Never too late: 'I was one of the oldest ones there, and I also had no hair. But it was wonderful'
Photograph: Mike Bowers/The Guardian
Name: Allison Barnes
Public servant turned visual artist
When I left school I trained as a teacher. Back in those days, teaching was what girls from the country did: teaching or nursing.
When I graduated, in the early 80s, there were no jobs for teachers at all. There was a recession. I was underemployed for years; did casual teaching, worked in a bank, cleaned houses, did screen printing at a factory, sold photographs in Kings Cross, worked in catering and as a security guard. Then finally I got a job in the public service, at the Royal Australian Mint, in Canberra. When I was there I heard of the Office of the Status of Women and I thought “I want to do that”. I managed to get transferred to Office and I worked there for about eight years. That was, for me, a very big break. Following that I worked in policy and research for all of my career, in a whole lot of different areas in the public service.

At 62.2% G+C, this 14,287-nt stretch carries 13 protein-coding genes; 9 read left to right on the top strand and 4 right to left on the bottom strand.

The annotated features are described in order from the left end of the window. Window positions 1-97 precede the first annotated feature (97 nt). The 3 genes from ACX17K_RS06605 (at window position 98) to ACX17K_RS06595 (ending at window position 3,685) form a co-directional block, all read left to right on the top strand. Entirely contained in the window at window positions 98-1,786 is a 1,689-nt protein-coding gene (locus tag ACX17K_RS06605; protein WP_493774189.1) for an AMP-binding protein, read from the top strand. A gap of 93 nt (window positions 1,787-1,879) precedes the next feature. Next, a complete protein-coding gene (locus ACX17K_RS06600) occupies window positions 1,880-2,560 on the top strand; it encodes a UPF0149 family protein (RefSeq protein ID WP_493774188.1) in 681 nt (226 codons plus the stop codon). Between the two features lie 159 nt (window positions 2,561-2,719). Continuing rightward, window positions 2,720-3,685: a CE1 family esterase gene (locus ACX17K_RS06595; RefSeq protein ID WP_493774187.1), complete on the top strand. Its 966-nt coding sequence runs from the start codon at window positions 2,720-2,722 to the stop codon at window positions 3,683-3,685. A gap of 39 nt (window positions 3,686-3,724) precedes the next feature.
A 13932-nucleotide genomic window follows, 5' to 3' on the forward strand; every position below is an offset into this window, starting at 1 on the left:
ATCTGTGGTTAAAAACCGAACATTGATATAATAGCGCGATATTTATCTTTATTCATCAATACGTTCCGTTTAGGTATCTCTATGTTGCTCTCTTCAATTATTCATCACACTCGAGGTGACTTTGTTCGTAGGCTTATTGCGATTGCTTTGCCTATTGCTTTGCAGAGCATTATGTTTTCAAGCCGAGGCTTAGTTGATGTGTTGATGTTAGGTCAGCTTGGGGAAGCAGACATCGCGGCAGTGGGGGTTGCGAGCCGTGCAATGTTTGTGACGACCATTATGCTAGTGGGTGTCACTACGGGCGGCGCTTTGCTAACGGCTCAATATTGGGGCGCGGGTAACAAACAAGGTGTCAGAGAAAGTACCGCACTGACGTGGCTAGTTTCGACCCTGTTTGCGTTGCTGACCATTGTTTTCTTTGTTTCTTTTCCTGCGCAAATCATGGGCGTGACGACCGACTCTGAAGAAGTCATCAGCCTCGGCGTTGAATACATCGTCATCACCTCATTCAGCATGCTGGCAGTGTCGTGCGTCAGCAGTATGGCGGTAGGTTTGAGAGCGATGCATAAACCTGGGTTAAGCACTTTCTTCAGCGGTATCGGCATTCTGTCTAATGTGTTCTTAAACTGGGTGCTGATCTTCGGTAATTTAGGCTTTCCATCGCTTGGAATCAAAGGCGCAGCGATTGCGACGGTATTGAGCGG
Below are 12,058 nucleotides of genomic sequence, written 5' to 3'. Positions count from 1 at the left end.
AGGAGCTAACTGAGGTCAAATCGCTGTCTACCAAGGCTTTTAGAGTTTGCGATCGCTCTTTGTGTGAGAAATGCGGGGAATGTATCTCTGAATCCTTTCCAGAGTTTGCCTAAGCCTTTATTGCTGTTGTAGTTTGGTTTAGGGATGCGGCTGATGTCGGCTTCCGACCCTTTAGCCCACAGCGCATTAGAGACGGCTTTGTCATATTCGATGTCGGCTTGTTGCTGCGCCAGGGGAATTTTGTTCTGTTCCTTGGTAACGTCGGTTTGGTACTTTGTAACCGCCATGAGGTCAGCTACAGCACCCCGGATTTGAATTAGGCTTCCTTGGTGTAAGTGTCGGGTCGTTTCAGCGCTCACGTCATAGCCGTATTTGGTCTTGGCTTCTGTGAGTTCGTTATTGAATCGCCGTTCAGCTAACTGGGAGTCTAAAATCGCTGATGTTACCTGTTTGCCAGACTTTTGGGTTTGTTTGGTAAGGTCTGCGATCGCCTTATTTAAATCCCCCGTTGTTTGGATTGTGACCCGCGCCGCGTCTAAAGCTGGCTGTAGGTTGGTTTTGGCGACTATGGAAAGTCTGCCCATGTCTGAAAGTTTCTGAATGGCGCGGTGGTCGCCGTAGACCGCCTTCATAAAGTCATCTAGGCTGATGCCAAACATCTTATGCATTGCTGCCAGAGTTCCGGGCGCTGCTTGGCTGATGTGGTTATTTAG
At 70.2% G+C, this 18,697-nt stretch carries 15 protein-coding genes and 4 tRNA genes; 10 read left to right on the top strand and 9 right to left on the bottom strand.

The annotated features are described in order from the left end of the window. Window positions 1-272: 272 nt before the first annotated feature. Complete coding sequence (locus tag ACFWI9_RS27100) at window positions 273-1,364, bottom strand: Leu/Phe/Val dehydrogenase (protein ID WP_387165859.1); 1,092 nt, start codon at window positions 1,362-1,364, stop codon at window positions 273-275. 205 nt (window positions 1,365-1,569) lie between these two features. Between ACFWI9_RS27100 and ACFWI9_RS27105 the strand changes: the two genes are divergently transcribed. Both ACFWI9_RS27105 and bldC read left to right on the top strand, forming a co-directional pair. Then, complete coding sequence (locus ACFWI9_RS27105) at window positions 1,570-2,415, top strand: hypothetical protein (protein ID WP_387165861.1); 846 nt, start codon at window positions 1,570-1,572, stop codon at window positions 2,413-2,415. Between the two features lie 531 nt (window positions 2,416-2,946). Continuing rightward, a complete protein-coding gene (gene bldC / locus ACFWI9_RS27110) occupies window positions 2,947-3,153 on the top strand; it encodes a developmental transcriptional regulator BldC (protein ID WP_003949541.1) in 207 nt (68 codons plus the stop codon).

I thought to myself, if that’s the best thing I can say about this, why am I here?
It was great. I could work on really interesting things. I really loved it. While I was working, I became aware of how little superannuation women had, so I decided that I would try to make sure that my own retirement income was OK. I always intended to go at 55, when I was allowed to access my super. When I got to 55 I had done 30 years, and that felt like plenty. I felt like a change and I took up a redundancy package.……
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